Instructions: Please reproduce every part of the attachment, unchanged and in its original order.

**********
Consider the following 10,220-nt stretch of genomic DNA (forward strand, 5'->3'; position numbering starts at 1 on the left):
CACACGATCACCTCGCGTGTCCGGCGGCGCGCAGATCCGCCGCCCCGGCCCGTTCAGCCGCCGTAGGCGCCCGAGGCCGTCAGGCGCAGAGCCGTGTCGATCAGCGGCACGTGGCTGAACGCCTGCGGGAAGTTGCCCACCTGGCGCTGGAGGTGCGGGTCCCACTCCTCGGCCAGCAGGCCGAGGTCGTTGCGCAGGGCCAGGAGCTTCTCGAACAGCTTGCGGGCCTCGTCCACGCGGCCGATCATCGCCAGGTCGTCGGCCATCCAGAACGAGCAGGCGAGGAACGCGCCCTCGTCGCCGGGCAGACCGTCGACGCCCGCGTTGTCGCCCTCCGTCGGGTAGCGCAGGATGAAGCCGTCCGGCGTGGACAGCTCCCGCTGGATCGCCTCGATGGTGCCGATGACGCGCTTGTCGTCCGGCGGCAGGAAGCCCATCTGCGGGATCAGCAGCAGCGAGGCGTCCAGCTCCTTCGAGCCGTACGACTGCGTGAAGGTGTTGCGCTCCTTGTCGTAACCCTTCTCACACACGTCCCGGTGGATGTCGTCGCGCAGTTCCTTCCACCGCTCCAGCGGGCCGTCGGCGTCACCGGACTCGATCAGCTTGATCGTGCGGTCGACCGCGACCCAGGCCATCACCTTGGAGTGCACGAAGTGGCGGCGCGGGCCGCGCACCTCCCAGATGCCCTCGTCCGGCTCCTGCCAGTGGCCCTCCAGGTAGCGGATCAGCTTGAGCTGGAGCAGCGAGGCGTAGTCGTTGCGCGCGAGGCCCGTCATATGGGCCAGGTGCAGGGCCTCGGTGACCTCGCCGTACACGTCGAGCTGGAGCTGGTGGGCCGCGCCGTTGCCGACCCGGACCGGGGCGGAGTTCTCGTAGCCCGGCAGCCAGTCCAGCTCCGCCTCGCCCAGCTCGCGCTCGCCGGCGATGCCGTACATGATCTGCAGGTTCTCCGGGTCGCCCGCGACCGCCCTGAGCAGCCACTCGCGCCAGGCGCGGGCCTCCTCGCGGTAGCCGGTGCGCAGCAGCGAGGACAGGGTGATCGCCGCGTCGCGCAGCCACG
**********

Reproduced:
Consider the following 10,220-nt stretch of genomic DNA (forward strand, 5'->3'; position numbering starts at 1 on the left):
CACACGATCACCTCGCGTGTCCGGCGGCGCGCAGATCCGCCGCCCCGGCCCGTTCAGCCGCCGTAGGCGCCCGAGGCCGTCAGGCGCAGAGCCGTGTCGATCAGCGGCACGTGGCTGAACGCCTGCGGGAAGTTGCCCACCTGGCGCTGGAGGTGCGGGTCCCACTCCTCGGCCAGCAGGCCGAGGTCGTTGCGCAGGGCCAGGAGCTTCTCGAACAGCTTGCGGGCCTCGTCCACGCGGCCGATCATCGCCAGGTCGTCGGCCATCCAGAACGAGCAGGCGAGGAACGCGCCCTCGTCGCCGGGCAGACCGTCGACGCCCGCGTTGTCGCCCTCCGTCGGGTAGCGCAGGATGAAGCCGTCCGGCGTGGACAGCTCCCGCTGGATCGCCTCGATGGTGCCGATGACGCGCTTGTCGTCCGGCGGCAGGAAGCCCATCTGCGGGATCAGCAGCAGCGAGGCGTCCAGCTCCTTCGAGCCGTACGACTGCGTGAAGGTGTTGCGCTCCTTGTCGTAACCCTTCTCACACACGTCCCGGTGGATGTCGTCGCGCAGTTCCTTCCACCGCTCCAGCGGGCCGTCGGCGTCACCGGACTCGATCAGCTTGATCGTGCGGTCGACCGCGACCCAGGCCATCACCTTGGAGTGCACGAAGTGGCGGCGCGGGCCGCGCACCTCCCAGATGCCCTCGTCCGGCTCCTGCCAGTGGCCCTCCAGGTAGCGGATCAGCTTGAGCTGGAGCAGCGAGGCGTAGTCGTTGCGCGCGAGGCCCGTCATATGGGCCAGGTGCAGGGCCTCGGTGACCTCGCCGTACACGTCGAGCTGGAGCTGGTGGGCCGCGCCGTTGCCGACCCGGACCGGGGCGGAGTTCTCGTAGCCCGGCAGCCAGTCCAGCTCCGCCTCGCCCAGCTCGCGCTCGCCGGCGATGCCGTACATGATCTGCAGGTTCTCCGGGTCGCCCGCGACCGCCCTGAGCAGCCACTCGCGCCAGGCGCGGGCCTCCTCGCGGTAGCCGGTGCGCAGCAGCGAGGACAGGGTGATCGCCGCGTCGCGCAGCCACG